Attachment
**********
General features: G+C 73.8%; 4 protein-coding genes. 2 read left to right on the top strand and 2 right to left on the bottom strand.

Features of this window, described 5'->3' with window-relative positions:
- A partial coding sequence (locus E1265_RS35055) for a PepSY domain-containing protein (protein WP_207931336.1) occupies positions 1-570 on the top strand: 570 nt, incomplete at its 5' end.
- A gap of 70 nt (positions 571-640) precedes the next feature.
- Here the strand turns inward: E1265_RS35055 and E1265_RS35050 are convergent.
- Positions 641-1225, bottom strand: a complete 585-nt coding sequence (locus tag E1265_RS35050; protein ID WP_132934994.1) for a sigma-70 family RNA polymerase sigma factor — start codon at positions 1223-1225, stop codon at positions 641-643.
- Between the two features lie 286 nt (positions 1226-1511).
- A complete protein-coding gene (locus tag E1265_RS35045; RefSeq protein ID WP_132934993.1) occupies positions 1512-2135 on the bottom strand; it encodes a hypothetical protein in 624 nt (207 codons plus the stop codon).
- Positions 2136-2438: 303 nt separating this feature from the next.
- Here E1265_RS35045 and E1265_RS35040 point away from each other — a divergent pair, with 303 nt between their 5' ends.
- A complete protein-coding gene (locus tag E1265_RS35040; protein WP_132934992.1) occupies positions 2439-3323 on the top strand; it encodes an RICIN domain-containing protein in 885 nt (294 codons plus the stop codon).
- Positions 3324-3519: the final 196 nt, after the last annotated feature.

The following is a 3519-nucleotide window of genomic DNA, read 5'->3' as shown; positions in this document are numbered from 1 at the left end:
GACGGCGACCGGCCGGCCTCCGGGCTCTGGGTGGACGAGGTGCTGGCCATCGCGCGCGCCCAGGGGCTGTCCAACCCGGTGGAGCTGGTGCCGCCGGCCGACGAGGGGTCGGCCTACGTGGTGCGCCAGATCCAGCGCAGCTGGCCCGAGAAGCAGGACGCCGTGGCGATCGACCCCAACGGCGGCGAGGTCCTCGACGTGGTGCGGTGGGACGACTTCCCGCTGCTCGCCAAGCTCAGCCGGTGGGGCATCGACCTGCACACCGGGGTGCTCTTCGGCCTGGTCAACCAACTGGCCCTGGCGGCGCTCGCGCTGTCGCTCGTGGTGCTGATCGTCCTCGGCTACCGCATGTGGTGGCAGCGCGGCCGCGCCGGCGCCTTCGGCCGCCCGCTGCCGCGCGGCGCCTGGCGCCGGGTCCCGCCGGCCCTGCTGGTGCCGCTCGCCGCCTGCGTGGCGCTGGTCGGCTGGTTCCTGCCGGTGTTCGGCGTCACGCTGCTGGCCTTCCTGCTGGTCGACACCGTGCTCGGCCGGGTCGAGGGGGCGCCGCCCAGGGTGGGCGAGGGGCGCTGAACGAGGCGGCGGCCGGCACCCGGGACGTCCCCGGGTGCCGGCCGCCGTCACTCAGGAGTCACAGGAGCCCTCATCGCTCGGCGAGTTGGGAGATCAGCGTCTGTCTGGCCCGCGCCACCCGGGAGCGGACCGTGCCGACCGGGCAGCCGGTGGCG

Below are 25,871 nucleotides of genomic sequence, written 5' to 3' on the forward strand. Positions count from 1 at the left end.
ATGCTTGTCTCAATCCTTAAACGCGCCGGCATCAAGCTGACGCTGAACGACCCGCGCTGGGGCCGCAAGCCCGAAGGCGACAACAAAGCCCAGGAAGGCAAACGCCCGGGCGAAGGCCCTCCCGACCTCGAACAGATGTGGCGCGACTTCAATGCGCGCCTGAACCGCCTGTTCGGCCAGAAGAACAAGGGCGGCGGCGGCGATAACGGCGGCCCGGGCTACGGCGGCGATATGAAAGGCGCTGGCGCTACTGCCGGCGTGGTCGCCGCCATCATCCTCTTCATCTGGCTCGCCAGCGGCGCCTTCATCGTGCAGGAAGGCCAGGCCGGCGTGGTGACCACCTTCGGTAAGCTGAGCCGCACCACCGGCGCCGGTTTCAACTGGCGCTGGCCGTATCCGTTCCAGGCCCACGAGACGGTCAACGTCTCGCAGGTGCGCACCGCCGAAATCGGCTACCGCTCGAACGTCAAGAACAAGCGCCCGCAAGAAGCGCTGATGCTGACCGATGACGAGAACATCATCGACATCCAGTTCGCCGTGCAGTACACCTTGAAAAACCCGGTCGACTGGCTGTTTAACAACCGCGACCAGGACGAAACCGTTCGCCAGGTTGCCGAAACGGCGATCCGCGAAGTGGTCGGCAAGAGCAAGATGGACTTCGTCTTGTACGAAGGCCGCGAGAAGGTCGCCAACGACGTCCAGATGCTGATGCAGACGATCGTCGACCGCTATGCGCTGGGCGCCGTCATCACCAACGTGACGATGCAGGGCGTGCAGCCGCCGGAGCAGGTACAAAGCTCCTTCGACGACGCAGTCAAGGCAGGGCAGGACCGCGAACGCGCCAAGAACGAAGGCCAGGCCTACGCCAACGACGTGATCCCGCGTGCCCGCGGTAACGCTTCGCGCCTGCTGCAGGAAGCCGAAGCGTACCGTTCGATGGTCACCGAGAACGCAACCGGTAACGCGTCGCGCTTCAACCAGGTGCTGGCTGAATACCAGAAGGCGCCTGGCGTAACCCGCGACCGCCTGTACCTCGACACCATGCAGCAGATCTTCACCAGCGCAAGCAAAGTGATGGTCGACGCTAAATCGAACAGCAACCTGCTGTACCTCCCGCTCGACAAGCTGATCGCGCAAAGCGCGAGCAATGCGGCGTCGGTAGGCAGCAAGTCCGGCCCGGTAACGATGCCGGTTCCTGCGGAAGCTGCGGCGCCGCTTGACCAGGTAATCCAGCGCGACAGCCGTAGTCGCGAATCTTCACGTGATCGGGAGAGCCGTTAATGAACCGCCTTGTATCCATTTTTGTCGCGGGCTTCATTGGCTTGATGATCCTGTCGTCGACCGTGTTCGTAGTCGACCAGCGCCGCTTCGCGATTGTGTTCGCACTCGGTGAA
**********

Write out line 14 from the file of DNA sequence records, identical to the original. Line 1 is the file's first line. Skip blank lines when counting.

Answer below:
GACGGCGACCGGCCGGCCTCCGGGCTCTGGGTGGACGAGGTGCTGGCCATCGCGCGCGCCCAGGGGCTGTCCAACCCGGTGGAGCTGGTGCCGCCGGCCGACGAGGGGTCGGCCTACGTGGTGCGCCAGATCCAGCGCAGCTGGCCCGAGAAGCAGGACGCCGTGGCGATCGACCCCAACGGCGGCGAGGTCCTCGACGTGGTGCGGTGGGACGACTTCCCGCTGCTCGCCAAGCTCAGCCGGTGGGGCATCGACCTGCACACCGGGGTGCTCTTCGGCCTGGTCAACCAACTGGCCCTGGCGGCGCTCGCGCTGTCGCTCGTGGTGCTGATCGTCCTCGGCTACCGCATGTGGTGGCAGCGCGGCCGCGCCGGCGCCTTCGGCCGCCCGCTGCCGCGCGGCGCCTGGCGCCGGGTCCCGCCGGCCCTGCTGGTGCCGCTCGCCGCCTGCGTGGCGCTGGTCGGCTGGTTCCTGCCGGTGTTCGGCGTCACGCTGCTGGCCTTCCTGCTGGTCGACACCGTGCTCGGCCGGGTCGAGGGGGCGCCGCCCAGGGTGGGCGAGGGGCGCTGAACGAGGCGGCGGCCGGCACCCGGGACGTCCCCGGGTGCCGGCCGCCGTCACTCAGGAGTCACAGGAGCCCTCATCGCTCGGCGAGTTGGGAGATCAGCGTCTGTCTGGCCCGCGCCACCCGGGAGCGGACCGTGCCGACCGGGCAGCCGGTGGCG